Pannotia was short-lived. The collisions that formed Pannotia were glancing collisions, and the continents composing Pannotia already had active rifting. By about 540 mya, or only about 60 million years after Pannotia formed, Pannotia disintegrated into four continents: Laurentia, Baltica, Siberia and Gondwana. Later, altered landmasses would recombine to form the most recent supercontinent, Pangaea. Laurentia is the craton at the heart of North America. ... Baltica is the craton beneath northwestern Eurasia. ... Siberia (Sometimes called Angara) is the craton located in the heart of the region of Siberia. ... Pangea broke into the two supercontinents, Laurasia and Gondwana The southern supercontinent Gondwana (originally Gondwanaland) included most of the landmasses which make up todays continents of the southern hemisphere, including Antarctica, South America, Africa, Madagascar, India, Arabia, Australia-New Guinea and New Zealand. ... Map of Pangaea Pangaea (Greek for all lands) is the supercontinent that existed during the Mesozoic era, before the process of plate tectonics separated the component continents. ...


Another term for the supercontinent that is thought to have existed at the end of Neoproterozoic time is "Greater Gondwanaland", suggested by Stern in 1994. This term recognizes that the supercontinent of Gondwana, which formed at the end of the Neoproterozoic, was once part of the much larger end-Neoproterozoic supercontinent. The Neoproterozoic is a period of time roughly from 1000 million years before the present to 544 million years before the present. ... 1994 was a common year starting on Saturday of the Gregorian calendar, and was designated the International year of the Family. ...


See also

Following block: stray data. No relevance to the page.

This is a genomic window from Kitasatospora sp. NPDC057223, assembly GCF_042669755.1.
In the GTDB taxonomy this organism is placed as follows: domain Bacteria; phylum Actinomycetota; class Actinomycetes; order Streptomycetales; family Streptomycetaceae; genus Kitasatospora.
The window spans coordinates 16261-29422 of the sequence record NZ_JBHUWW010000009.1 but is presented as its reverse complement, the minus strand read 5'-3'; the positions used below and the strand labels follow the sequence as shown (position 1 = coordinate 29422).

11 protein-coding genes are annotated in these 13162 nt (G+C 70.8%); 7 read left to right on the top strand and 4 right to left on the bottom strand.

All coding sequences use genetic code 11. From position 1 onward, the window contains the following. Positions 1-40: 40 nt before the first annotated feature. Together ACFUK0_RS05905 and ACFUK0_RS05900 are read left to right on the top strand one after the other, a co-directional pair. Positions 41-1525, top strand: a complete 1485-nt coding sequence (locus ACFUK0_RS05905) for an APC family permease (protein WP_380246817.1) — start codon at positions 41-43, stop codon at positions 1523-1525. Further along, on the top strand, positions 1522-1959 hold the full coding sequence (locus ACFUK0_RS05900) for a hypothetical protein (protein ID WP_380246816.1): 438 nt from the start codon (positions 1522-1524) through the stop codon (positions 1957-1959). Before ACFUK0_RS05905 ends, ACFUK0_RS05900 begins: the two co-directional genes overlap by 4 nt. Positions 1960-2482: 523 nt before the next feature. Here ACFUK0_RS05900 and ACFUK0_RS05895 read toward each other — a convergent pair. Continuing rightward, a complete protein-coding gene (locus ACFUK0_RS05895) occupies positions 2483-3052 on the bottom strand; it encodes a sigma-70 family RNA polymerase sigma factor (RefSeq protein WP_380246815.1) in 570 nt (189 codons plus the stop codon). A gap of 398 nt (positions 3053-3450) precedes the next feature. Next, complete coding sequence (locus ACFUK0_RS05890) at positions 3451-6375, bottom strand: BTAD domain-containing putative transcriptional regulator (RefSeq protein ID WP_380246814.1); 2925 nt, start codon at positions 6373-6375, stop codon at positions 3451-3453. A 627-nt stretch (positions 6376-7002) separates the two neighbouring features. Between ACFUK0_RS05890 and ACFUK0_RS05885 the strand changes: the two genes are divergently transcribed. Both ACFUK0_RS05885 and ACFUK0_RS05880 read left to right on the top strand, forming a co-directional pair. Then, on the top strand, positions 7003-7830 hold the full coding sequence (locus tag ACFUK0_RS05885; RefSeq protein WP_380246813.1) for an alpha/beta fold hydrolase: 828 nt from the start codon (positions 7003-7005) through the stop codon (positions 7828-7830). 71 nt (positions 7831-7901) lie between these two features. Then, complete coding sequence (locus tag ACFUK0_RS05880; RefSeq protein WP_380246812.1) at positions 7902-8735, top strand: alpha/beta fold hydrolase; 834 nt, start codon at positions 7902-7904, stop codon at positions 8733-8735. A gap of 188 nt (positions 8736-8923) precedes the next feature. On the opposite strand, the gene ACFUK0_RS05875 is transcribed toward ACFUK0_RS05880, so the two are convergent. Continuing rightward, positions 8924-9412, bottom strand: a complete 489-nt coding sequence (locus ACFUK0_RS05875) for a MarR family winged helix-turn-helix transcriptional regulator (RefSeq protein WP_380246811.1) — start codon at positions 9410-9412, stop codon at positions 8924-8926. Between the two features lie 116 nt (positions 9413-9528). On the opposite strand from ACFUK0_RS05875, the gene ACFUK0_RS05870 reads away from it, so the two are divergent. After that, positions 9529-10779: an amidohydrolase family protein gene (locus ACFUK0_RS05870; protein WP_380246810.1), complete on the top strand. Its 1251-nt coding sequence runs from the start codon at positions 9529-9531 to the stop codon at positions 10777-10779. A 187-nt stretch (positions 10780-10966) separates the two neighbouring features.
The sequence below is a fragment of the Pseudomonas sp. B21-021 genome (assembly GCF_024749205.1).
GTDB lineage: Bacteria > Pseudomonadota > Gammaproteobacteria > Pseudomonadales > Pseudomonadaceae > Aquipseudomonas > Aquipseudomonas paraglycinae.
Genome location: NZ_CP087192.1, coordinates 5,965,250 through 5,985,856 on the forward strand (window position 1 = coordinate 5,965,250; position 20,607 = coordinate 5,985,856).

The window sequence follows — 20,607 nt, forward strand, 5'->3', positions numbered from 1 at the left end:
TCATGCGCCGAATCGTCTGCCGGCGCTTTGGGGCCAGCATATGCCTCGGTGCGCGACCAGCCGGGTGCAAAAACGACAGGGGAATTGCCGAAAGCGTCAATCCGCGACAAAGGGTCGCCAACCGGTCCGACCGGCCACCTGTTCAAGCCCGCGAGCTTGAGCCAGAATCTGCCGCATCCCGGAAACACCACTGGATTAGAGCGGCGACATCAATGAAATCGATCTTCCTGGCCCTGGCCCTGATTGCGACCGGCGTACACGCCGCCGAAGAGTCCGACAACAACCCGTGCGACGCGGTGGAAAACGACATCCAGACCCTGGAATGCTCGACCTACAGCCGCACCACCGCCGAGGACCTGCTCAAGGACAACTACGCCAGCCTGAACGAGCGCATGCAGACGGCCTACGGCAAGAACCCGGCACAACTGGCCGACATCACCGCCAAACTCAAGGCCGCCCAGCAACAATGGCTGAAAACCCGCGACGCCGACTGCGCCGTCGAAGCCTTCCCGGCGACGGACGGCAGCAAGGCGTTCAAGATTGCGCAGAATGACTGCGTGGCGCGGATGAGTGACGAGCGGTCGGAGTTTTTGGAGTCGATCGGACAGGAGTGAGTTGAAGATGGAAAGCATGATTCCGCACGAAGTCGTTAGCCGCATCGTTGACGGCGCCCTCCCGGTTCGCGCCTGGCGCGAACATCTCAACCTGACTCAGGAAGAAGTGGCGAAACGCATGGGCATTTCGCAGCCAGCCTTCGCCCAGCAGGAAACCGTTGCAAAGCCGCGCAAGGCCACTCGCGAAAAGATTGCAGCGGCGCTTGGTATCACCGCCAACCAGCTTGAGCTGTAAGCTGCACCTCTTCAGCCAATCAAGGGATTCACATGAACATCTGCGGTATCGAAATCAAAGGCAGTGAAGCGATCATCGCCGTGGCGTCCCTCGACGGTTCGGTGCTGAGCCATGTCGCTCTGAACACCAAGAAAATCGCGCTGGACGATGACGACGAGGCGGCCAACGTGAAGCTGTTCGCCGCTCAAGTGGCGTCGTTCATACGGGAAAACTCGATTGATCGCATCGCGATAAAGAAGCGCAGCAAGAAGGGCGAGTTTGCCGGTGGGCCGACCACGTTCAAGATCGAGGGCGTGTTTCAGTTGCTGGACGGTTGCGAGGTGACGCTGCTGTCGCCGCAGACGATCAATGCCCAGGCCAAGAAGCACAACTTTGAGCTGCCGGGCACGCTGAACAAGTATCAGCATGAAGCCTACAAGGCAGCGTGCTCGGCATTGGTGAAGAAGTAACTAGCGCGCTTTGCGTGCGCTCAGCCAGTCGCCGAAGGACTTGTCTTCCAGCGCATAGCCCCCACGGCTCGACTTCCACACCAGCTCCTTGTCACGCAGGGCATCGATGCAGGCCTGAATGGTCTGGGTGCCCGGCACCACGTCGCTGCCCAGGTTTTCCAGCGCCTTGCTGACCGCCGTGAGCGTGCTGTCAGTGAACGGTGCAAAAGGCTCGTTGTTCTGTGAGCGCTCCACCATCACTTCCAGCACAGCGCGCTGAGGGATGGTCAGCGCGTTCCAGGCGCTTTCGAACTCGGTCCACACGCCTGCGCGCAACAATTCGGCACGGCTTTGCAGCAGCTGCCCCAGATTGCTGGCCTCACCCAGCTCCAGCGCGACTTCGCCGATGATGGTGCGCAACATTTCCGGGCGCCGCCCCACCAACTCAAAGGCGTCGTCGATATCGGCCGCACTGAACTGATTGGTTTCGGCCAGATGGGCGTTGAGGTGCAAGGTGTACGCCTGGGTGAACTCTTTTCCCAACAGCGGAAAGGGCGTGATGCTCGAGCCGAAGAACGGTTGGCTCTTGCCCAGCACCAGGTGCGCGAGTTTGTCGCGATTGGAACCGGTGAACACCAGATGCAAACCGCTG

Map of Pangaea Pangaea (Greek for all lands) is the supercontinent that existed during the Mesozoic era, before the process of plate tectonics separated the component continents. ... Plate tectonics (from the Greek word for one who constructs, τεκτων, tekton) is a theory of geology developed to explain the phenomenon of continental drift, and is currently the theory accepted by the vast majority of scientists working in this area. ... The geologic timescale is used by geologists and other scientists to describe the timing and relationships between events that have occured during the history of the Earth. ...

External link

  • A picture about Pannotia according to Professor Christopher Scotese, Ph.D. (it is referred to as the late Precambrian Supercontinent in the image).

  Results from FactBites:
 
Palaeos Earth: Paleogeography: Pannotia (93 words)
Named Pannotia by Dalziel, 1997, and sometimes loosely referred to as the "Vendian supercontinent", this was a late Neoproterozoic Supercontinent that evolved from Rodinia (Dalziel, 1991).
According to Dalziel, Pannotia resided in the Southern Hemisphere.
Pannotia underwent rifting into smaller components during latest Neoproterozoic time, one of the largest being Gondwana.
Precambrian VR (0 words)
Eventually the two halves collided with the Congo continent (Central Africa) and a new supercontinent was born - Pannotia.
Pannotia began to break apart at the very end of the Precambrian.
The Paleozoic began (540 mya) with 4 new continents: Gondwana (the core of Pannotia), Laurentia (North America), Baltica (Northern Europe), and Siberia.
  More results at FactBites »